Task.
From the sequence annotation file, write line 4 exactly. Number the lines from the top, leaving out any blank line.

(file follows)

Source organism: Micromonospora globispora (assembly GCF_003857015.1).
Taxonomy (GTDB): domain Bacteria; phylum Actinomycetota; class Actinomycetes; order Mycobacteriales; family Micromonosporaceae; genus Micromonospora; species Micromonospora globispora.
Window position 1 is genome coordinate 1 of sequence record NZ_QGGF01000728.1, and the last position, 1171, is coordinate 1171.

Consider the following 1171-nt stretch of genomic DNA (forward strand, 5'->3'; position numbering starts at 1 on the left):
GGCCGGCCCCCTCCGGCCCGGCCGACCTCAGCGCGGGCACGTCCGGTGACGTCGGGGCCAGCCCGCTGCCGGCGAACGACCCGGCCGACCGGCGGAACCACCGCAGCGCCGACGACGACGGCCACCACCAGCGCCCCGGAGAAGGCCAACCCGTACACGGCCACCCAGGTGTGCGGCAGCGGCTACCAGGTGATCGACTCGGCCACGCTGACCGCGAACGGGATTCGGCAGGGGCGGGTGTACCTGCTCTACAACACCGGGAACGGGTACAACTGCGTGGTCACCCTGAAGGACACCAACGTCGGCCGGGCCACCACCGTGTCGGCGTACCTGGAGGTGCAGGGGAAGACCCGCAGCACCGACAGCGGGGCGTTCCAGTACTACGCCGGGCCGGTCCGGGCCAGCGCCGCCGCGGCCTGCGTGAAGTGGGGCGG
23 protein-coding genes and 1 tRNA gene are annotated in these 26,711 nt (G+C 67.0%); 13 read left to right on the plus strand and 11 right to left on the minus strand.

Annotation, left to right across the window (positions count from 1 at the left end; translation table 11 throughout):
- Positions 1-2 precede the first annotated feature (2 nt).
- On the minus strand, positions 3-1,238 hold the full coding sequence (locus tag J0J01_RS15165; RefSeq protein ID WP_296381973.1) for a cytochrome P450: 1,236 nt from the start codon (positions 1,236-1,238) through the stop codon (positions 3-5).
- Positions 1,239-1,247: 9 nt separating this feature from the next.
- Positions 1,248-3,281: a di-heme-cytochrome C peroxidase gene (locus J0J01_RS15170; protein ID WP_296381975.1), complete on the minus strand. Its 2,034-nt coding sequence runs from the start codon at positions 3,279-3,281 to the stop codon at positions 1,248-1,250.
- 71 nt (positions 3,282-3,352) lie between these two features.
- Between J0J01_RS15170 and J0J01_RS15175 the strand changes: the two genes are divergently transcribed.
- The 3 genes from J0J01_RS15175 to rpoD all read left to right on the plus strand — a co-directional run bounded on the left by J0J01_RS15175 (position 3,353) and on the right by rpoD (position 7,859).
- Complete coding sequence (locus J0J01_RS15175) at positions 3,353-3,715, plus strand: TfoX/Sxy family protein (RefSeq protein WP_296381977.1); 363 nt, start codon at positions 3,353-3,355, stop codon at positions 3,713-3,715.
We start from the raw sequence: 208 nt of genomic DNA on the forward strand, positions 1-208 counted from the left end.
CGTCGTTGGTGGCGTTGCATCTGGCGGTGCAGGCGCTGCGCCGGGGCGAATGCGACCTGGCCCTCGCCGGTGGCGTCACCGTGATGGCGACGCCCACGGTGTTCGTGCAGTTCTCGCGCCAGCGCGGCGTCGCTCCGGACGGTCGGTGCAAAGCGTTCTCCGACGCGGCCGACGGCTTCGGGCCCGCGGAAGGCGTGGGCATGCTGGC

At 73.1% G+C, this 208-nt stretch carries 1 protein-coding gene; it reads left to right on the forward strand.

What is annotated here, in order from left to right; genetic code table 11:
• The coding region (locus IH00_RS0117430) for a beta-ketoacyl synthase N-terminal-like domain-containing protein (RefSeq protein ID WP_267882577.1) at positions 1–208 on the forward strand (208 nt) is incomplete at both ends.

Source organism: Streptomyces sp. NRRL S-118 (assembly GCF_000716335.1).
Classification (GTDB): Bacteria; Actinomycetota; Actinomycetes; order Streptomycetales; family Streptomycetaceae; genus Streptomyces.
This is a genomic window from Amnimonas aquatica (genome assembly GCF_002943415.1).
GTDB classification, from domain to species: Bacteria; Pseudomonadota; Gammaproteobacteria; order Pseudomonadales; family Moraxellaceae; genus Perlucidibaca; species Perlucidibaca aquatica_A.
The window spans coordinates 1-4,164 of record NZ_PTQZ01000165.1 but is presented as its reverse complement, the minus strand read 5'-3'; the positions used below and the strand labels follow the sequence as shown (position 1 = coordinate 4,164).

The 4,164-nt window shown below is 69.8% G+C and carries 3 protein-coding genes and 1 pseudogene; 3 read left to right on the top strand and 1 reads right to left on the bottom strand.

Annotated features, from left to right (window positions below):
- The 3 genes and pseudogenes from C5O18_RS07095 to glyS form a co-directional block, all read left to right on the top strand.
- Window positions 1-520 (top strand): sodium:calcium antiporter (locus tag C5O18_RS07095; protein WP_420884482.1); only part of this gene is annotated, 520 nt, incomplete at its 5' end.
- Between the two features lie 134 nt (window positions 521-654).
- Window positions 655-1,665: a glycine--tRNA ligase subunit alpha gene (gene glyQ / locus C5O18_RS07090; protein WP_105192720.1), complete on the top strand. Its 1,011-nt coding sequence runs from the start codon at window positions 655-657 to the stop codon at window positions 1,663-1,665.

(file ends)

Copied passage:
Consider the following 1171-nt stretch of genomic DNA (forward strand, 5'->3'; position numbering starts at 1 on the left):